The owners and most of the lunch crowd at the Merry Wives Café in Hildale, Utah, were excommunicated from his polygamous sect years ago. And Warren S. Jeffs, the man revered as the prophet of the Fundamentalist Church of Jesus Christ of Latter-day Saints (FLDS), counsels his followers to shun all outsiders, even their more open-minded blood relatives who playfully named their new burger joint after their proud heritage of "plural marriage." Still, news that Jeffs, 51, had been convicted of being an accomplice to the rape of a 14-year-old church member traveled quickly across the red-rock desert to this restaurant along the Utah-Arizona state line, unnerving even the most progressive of the extended polygamist community.
"This hatred for polygamists … I felt it ever since I was a child," says Charise Dutson, manager and part owner of the Merry Wives. Today Dutson is a member of Centennial Park, an Arizona group that split from the FLDS but continues to practice polygamy. Three teenagers who are part of Centennial Park call Jeffs a fraud with no direct line to God. The verdict, meanwhile, worries them all. Another owner of the café, a jovial man who asks not be named, adds, "I don't think we could ever get a fair trial in the state of Utah."
Utah's Washington County attorney, Brock Belnap, argued in court that claims of religious persecution were a smokescreen for Jeffs's crimes, saying, "You cannot hurt young people in the name of religion and think you'll escape the law." Now Jeffs faces a possible maximum sentence of life in prison and further trials in Arizona and in federal courts. Meanwhile, the two-week trial in St. George, Utah, was a discomfiting look under the covers of Jeffs's secretive sect, whose practices are said by many former members to have become increasingly austere and bizarre in recent years, under Jeffs's leadership.
The accuser, Elissa Wall, testified that she was 14 years old when Jeffs told her she must marry 19-year-old Allen Steed, a first cousin whom she disliked. According to church doctrine, Jeffs's matchmaking was divine revelation and her only path, as a woman, to heaven. To defy him meant facing the absolute darkness of apostasy. Wall sobbed through the ceremony Jeffs performed in 2001 in a Nevada motel room. He had to ask three times if she would agree to be Steed's wife, Wall told the court. Finally, prompted by her mother, Wall muttered, "OK, I do." Then she hid in the bathroom. A few weeks later, according to her account, Steed said it was time "to be a wife and do your duty." They consummated the marriage. He fell asleep. Then Wall swallowed two bottles of over-the-counter pain pills, which she vomited, she said. Later she told Jeffs she loathed her husband's touch and asked him to release her from the marriage. He refused and admonished her to give herself "mind, body and soul" to her husband, prosecutors said.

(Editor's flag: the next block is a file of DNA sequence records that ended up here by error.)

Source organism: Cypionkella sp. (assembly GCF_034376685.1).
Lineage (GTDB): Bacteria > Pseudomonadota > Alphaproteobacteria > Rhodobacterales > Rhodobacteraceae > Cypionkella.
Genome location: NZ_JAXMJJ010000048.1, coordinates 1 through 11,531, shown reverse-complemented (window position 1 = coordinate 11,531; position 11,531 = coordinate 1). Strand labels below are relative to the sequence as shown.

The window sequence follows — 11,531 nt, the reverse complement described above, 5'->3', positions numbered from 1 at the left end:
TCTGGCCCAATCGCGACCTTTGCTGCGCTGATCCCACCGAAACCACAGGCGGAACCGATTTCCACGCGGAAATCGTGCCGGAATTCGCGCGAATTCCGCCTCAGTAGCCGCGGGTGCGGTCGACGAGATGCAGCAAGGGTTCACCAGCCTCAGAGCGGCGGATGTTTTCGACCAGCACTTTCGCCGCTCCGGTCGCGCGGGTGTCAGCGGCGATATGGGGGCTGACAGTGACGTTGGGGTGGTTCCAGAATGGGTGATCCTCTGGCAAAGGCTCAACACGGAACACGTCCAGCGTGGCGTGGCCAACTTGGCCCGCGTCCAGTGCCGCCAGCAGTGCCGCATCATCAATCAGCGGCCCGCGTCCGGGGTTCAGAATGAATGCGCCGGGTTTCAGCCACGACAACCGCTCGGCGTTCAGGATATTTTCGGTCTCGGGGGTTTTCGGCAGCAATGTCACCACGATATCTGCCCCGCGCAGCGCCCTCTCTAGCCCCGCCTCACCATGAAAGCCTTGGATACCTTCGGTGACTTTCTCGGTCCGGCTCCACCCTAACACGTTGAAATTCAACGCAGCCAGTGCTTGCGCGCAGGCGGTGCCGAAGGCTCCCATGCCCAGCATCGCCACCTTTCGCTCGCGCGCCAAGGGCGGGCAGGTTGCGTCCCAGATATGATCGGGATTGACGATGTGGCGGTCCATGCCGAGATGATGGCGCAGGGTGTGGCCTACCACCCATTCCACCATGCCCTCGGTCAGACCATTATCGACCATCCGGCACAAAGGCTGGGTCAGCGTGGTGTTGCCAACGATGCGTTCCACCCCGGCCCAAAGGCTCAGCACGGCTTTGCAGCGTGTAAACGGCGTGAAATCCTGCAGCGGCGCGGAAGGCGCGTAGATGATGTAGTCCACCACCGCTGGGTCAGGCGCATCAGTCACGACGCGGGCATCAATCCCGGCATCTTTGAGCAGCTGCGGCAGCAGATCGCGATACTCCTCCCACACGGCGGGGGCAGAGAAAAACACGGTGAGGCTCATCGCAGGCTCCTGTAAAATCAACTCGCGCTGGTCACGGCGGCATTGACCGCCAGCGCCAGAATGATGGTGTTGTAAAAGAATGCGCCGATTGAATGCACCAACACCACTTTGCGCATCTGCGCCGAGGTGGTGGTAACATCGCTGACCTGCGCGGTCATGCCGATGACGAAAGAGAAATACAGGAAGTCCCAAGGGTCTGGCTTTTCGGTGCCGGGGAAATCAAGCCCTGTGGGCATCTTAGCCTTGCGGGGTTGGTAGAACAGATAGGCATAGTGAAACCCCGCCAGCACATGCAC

Steed was never charged in the case. He testified that it was actually his 14-year-old bride who initiated their first sexual encounter (not including the time he said he exposed himself to her in a park in an unsuccessful attempt to interest her in sex). Wall, like several other young women in her situation, eventually started an affair and became pregnant with another man's child, ensuring her immediate expulsion from the sect. Now she's 21, married to that man and the mother of two children.
Jeffs's attorneys declined to comment to the media during the trial or after the verdict. Defense counsel Walter Bugden told jurors in court that his client had not committed a crime. "His church, his religious beliefs is what's on trial here, and it's being dressed up as a rape," he said. Bugden said in court that the case against Jeffs was "the continuation of 165 years of intolerance for a people who engage in different cultural and religious practices." In the end the five man, three-woman jury concluded that Wall had been enticed into marrying Steed and could not legally give her consent, in part because of her fears of eternal damnation for defying the prophet's will. After the trial Wall said she has tender feelings for the FLDS members. "I pray they will find the strength to step back and reexamine what they have been led to believe," she said. "This is not about religion or a vendetta. It's simply about child abuse."
Wall's legal challenge was an astonishing act of courage by a young woman who defied the man thought to be God's prophet on earth, says Sara Hammon, a woman who fled a polygamist colony when she was 14 to avoid a similar fate. Hundreds of underage girls have been damaged by the doctrine of celestial "placement marriage" over the last century, says Hammon, one of 75 children of the founder of her former group. "But she is the first one who had the courage to speak up against it, the first one to take the prophet on in a court of law."